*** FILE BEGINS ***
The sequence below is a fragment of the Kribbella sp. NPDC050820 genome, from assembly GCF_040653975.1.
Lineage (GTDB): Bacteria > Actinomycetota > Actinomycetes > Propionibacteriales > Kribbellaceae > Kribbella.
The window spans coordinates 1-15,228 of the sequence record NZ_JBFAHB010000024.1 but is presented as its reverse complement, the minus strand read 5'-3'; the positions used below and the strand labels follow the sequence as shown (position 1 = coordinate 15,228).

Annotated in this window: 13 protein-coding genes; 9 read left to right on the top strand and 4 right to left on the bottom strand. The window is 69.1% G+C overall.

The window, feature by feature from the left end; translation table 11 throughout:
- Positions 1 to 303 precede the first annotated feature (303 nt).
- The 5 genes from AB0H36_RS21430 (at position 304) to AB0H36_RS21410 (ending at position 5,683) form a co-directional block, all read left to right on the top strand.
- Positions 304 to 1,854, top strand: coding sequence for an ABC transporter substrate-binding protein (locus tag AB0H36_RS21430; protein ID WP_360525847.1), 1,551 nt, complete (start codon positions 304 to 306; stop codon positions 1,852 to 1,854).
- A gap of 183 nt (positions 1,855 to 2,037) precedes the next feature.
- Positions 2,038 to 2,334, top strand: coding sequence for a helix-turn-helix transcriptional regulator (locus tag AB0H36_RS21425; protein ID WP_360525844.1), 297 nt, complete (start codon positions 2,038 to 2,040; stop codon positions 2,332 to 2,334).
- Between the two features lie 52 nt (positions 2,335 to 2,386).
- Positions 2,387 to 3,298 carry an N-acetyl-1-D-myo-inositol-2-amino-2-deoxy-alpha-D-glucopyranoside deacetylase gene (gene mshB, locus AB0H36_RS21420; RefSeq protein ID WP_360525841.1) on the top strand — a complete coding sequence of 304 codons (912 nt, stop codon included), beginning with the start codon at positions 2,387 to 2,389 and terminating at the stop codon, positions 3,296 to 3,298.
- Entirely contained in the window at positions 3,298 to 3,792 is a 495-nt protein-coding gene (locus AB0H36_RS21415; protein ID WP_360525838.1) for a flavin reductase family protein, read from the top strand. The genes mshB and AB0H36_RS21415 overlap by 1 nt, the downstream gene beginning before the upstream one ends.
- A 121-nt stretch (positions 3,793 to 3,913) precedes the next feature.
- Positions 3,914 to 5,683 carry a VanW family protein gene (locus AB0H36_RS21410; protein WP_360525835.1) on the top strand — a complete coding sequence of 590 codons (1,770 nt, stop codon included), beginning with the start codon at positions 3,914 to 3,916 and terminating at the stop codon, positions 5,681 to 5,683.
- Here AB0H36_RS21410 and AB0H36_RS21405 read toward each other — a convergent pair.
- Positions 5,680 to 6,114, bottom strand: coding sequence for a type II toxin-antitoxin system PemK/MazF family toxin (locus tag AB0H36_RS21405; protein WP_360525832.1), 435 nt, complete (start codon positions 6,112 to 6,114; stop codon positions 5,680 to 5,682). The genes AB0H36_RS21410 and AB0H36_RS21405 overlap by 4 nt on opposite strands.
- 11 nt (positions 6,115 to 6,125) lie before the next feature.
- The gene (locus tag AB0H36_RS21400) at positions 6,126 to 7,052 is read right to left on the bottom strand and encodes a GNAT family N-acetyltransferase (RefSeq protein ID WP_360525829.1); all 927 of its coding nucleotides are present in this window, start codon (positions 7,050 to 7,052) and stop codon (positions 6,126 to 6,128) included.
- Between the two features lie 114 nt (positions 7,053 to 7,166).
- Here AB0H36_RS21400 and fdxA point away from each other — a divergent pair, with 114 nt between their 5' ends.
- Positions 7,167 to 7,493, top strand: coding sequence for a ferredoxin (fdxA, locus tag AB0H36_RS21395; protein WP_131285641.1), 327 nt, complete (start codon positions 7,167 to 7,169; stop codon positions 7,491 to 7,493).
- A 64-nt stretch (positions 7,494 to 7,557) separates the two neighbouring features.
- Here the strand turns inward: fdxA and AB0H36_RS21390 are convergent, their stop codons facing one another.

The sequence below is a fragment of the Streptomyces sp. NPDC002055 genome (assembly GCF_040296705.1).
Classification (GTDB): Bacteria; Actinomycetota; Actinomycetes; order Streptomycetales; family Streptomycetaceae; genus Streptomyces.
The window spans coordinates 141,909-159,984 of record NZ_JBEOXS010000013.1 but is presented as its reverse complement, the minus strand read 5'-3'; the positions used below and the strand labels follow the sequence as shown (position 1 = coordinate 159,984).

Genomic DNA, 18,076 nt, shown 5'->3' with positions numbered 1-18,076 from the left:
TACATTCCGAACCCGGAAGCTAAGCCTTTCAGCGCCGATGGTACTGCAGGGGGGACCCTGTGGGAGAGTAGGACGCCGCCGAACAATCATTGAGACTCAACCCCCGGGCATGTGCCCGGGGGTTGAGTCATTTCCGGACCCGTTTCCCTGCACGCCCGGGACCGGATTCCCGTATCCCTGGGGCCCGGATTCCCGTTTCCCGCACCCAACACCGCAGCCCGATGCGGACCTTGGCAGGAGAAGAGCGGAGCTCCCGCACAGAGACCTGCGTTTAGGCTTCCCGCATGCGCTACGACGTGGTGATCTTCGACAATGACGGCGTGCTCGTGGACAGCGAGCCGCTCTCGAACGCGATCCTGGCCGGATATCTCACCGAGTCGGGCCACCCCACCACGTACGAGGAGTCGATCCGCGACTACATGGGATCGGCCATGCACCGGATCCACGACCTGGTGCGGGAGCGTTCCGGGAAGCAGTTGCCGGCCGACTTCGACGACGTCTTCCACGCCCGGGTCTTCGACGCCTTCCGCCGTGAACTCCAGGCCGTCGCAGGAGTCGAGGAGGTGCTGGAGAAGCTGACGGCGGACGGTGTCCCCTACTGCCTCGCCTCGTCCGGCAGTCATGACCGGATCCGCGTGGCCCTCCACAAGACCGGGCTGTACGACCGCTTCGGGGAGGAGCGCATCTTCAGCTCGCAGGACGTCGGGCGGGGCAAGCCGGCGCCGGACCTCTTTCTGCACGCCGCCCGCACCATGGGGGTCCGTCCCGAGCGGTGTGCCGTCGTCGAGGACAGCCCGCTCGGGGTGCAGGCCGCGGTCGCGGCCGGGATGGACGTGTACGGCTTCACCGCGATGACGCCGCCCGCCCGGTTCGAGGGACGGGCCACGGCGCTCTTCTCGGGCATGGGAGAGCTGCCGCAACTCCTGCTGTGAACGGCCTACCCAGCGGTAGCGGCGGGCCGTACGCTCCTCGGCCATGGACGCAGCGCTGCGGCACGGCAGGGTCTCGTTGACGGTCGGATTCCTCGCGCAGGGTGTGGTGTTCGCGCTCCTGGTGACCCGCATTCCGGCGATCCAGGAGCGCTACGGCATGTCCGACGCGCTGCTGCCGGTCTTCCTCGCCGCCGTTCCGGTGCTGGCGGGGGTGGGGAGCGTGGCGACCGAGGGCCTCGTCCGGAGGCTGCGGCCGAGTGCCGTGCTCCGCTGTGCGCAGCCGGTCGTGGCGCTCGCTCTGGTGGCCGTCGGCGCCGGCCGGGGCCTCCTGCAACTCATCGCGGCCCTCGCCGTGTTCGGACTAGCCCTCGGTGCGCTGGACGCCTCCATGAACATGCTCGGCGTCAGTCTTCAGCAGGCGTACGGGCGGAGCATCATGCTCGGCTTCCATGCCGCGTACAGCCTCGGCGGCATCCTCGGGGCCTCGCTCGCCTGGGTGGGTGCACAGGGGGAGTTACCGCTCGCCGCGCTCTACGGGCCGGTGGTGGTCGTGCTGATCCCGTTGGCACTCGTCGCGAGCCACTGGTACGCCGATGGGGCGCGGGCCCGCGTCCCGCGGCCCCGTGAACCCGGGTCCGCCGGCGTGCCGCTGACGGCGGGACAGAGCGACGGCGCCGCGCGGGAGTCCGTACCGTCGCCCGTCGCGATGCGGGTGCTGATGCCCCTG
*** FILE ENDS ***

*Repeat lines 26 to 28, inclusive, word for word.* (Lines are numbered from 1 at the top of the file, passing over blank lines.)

Classification (GTDB): Bacteria; Actinomycetota; Actinomycetes; order Streptomycetales; family Streptomycetaceae; genus Streptomyces.
The window spans coordinates 141,909-159,984 of record NZ_JBEOXS010000013.1 but is presented as its reverse complement, the minus strand read 5'-3'; the positions used below and the strand labels follow the sequence as shown (position 1 = coordinate 159,984).

Genomic DNA, 18,076 nt, shown 5'->3' with positions numbered 1-18,076 from the left: